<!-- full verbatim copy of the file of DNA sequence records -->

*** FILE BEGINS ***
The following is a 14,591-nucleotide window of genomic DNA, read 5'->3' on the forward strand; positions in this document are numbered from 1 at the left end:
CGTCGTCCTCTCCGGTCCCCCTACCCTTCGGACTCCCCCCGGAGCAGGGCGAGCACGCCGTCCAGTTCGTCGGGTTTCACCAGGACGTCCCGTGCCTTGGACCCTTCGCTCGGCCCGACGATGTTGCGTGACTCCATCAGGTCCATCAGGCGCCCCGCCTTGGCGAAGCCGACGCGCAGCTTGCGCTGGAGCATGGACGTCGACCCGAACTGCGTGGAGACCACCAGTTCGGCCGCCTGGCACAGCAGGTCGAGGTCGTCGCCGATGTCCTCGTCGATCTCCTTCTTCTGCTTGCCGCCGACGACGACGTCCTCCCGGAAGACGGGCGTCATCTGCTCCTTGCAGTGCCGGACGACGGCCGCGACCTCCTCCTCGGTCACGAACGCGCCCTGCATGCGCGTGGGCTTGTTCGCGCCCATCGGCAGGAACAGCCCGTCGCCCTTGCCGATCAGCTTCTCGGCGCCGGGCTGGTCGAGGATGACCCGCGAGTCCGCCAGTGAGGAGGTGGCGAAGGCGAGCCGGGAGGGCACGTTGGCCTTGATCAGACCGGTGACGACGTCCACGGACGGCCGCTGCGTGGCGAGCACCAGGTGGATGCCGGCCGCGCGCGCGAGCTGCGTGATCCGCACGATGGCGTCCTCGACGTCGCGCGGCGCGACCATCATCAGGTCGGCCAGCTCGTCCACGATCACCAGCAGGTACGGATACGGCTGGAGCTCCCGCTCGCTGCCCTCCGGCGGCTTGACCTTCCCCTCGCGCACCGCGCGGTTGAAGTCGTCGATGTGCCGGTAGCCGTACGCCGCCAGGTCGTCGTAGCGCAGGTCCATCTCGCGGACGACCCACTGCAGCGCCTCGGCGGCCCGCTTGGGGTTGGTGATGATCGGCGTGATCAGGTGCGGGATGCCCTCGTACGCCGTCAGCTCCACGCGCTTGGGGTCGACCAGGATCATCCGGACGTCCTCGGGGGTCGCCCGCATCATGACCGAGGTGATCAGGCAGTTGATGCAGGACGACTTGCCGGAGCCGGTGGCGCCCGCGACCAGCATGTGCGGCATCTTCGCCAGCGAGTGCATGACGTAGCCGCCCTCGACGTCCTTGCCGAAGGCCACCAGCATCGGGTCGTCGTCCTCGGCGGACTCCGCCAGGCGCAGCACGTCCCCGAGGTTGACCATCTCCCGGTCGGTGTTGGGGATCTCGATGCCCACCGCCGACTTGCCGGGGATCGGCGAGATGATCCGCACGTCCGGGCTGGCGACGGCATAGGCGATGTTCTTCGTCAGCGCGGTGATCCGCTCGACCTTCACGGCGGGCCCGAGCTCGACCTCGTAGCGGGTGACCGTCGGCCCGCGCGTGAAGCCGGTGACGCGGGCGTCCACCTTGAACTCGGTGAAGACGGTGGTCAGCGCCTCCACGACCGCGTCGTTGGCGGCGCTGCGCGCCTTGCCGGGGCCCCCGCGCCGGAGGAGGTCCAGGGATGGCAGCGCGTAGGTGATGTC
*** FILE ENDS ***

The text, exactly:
The following is a 14,591-nucleotide window of genomic DNA, read 5'->3' on the forward strand; positions in this document are numbered from 1 at the left end:
CGTCGTCCTCTCCGGTCCCCCTACCCTTCGGACTCCCCCCGGAGCAGGGCGAGCACGCCGTCCAGTTCGTCGGGTTTCACCAGGACGTCCCGTGCCTTGGACCCTTCGCTCGGCCCGACGATGTTGCGTGACTCCATCAGGTCCATCAGGCGCCCCGCCTTGGCGAAGCCGACGCGCAGCTTGCGCTGGAGCATGGACGTCGACCCGAACTGCGTGGAGACCACCAGTTCGGCCGCCTGGCACAGCAGGTCGAGGTCGTCGCCGATGTCCTCGTCGATCTCCTTCTTCTGCTTGCCGCCGACGACGACGTCCTCCCGGAAGACGGGCGTCATCTGCTCCTTGCAGTGCCGGACGACGGCCGCGACCTCCTCCTCGGTCACGAACGCGCCCTGCATGCGCGTGGGCTTGTTCGCGCCCATCGGCAGGAACAGCCCGTCGCCCTTGCCGATCAGCTTCTCGGCGCCGGGCTGGTCGAGGATGACCCGCGAGTCCGCCAGTGAGGAGGTGGCGAAGGCGAGCCGGGAGGGCACGTTGGCCTTGATCAGACCGGTGACGACGTCCACGGACGGCCGCTGCGTGGCGAGCACCAGGTGGATGCCGGCCGCGCGCGCGAGCTGCGTGATCCGCACGATGGCGTCCTCGACGTCGCGCGGCGCGACCATCATCAGGTCGGCCAGCTCGTCCACGATCACCAGCAGGTACGGATACGGCTGGAGCTCCCGCTCGCTGCCCTCCGGCGGCTTGACCTTCCCCTCGCGCACCGCGCGGTTGAAGTCGTCGATGTGCCGGTAGCCGTACGCCGCCAGGTCGTCGTAGCGCAGGTCCATCTCGCGGACGACCCACTGCAGCGCCTCGGCGGCCCGCTTGGGGTTGGTGATGATCGGCGTGATCAGGTGCGGGATGCCCTCGTACGCCGTCAGCTCCACGCGCTTGGGGTCGACCAGGATCATCCGGACGTCCTCGGGGGTCGCCCGCATCATGACCGAGGTGATCAGGCAGTTGATGCAGGACGACTTGCCGGAGCCGGTGGCGCCCGCGACCAGCATGTGCGGCATCTTCGCCAGCGAGTGCATGACGTAGCCGCCCTCGACGTCCTTGCCGAAGGCCACCAGCATCGGGTCGTCGTCCTCGGCGGACTCCGCCAGGCGCAGCACGTCCCCGAGGTTGACCATCTCCCGGTCGGTGTTGGGGATCTCGATGCCCACCGCCGACTTGCCGGGGATCGGCGAGATGATCCGCACGTCCGGGCTGGCGACGGCATAGGCGATGTTCTTCGTCAGCGCGGTGATCCGCTCGACCTTCACGGCGGGCCCGAGCTCGACCTCGTAGCGGGTGACCGTCGGCCCGCGCGTGAAGCCGGTGACGCGGGCGTCCACCTTGAACTCGGTGAAGACGGTGGTCAGCGCCTCCACGACCGCGTCGTTGGCGGCGCTGCGCGCCTTGCCGGGGCCCCCGCGCCGGAGGAGGTCCAGGGATGGCAGCGCGTAGGTGATGTC